There are some shockers in content, too. Some of these bands, despite their professions of various depraved behaviors, are insanely business-like in how they go about getting recorded and published. Sleep, Cannibal Corpse, Dillinger Escape Plan, Botch and Converge really had their act together. For a few moments, it was more like reading Forbes than Decibel, but it’s really gratifying to see this side of the business portrayed honestly. If you want your music heard, there’s a certain amount of business activity that must precede that event.
On the whole, these chapters are extremely well edited including the choice of material. They are in question-answer form, where the questions are usually prompts about historical events or general questions applied to specific moments or activities. When an incidental or minor character is cited, he or she speaks up for a few questions and then fades out. The bulk of the material favors the most articulate band members and major actors, but the writers shoehorn in as many diverse perspectives as they can. This makes reading Precious Metal: Decibel Presents the Stories Behind 25 Extreme Metal Masterpieces feel like being in a comfortable pub with these bands, on a rainy day, with a tape recorder next to the ashtray.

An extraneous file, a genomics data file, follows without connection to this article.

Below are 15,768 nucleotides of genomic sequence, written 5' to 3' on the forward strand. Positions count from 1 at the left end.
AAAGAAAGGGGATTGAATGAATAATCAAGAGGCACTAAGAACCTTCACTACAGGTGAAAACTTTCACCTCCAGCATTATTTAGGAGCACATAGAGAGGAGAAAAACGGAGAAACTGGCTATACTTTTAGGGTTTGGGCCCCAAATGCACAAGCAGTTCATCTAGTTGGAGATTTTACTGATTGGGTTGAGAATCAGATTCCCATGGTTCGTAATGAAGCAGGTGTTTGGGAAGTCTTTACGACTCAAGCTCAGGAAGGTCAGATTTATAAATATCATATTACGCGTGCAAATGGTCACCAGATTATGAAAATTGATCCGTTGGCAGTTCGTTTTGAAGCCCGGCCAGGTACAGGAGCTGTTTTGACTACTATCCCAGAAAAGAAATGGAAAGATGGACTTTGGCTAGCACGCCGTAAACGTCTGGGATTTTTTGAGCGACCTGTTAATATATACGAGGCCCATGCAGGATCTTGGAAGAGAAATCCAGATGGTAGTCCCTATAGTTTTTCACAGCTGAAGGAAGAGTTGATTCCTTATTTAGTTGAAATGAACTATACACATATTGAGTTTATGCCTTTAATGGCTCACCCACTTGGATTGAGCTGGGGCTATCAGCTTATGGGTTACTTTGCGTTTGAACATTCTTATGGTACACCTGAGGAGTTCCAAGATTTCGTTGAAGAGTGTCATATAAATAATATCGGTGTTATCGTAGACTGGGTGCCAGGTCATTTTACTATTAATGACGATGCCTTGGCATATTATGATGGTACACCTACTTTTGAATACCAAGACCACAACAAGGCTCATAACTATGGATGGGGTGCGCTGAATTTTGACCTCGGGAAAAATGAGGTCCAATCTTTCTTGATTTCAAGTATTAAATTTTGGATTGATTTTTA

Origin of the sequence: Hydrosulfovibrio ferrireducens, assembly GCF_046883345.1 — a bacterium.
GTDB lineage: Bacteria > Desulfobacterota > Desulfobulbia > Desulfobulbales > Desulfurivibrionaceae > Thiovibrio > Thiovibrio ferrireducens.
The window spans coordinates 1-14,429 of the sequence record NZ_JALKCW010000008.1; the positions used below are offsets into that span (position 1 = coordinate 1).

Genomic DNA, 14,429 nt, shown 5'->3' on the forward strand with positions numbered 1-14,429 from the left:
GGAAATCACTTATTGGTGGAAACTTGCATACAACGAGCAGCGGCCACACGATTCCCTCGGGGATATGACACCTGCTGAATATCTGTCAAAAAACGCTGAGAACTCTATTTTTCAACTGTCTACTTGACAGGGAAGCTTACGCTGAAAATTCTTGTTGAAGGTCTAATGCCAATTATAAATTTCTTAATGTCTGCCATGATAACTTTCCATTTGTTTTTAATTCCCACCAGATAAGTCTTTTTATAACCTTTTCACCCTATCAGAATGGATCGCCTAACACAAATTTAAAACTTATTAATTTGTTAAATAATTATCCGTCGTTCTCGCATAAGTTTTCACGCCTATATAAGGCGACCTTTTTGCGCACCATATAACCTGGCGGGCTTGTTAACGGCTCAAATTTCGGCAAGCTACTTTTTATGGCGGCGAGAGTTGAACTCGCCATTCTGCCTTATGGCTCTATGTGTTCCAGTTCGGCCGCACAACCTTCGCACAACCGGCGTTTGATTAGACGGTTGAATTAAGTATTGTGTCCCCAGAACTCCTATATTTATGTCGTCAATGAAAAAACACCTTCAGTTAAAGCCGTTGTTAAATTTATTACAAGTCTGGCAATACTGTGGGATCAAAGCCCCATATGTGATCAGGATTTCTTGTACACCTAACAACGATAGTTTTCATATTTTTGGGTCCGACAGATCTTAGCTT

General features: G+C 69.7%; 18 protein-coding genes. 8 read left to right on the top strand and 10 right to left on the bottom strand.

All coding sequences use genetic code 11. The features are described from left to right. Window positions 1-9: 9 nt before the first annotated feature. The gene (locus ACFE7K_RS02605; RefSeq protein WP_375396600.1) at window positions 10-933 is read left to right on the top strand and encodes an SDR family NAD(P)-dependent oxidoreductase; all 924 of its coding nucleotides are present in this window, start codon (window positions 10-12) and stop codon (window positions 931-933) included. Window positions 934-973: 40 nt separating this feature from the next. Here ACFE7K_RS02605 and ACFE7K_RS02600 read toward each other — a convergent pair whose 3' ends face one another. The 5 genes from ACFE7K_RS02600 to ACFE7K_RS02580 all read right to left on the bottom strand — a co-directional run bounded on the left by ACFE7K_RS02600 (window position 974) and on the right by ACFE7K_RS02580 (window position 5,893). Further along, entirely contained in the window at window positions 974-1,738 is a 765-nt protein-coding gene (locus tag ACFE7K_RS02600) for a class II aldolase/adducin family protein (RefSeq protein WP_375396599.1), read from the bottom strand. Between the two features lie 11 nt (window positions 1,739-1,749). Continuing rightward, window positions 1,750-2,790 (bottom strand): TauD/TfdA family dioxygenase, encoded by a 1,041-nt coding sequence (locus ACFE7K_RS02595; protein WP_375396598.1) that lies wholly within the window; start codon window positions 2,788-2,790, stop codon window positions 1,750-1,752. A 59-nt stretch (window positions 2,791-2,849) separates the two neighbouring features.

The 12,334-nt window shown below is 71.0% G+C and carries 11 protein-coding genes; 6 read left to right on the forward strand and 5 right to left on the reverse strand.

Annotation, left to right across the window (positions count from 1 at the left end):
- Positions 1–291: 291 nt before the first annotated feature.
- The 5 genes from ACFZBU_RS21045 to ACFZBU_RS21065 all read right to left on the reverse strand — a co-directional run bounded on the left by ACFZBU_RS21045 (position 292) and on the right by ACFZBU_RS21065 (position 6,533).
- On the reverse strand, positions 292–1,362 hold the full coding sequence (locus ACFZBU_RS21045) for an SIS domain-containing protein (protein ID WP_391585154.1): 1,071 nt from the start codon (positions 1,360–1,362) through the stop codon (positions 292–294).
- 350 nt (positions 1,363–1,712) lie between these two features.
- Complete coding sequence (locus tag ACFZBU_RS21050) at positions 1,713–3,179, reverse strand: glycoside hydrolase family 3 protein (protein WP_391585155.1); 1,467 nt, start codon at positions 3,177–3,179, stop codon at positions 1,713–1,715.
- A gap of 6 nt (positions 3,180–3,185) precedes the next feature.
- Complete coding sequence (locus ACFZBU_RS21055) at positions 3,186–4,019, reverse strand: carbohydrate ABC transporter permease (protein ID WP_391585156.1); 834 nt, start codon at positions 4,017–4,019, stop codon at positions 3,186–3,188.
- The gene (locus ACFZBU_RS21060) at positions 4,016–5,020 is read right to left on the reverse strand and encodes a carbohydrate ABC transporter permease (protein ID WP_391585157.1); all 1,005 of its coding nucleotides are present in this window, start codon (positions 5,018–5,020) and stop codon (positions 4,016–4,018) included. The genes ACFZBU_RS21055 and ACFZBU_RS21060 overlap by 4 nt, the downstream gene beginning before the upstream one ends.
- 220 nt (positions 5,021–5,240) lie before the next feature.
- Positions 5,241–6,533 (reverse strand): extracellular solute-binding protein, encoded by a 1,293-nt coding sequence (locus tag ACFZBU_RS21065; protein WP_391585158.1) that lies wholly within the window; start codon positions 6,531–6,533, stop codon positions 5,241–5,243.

Each chapter corresponds to a classic album and comes with an intro paragraph. If anything, here’s where the book could benefit from some uniformity and toning down the “rock journalism” aspects. Perhaps not a just-the-facts-ma’am approach, but more of an assessment of where the band fits into history and why people like them, and leave it at that. Some of these were over the top for the actual function they serve. However, among the bombast is a lot of good information.
At that point the interview(s) compiled into a single form take over. Most of Precious Metal: Decibel Presents the Stories Behind 25 Extreme Metal Masterpieces is the bands speaking, and that is the power of Mudrian’s editing and the work of his colleagues. They’ve trimmed out the transient stuff, the window dressing and repetition, and left us with clear statements from the bands that show them in their own voices and approaching the situation at their own angle. This also helps create an epic feel to the epic interviews because it’s a compilation of the best moments of the band commenting on this album, put into one form that flows naturally.
Was the intro, “Human,” something you had conceived of before you went into the studio?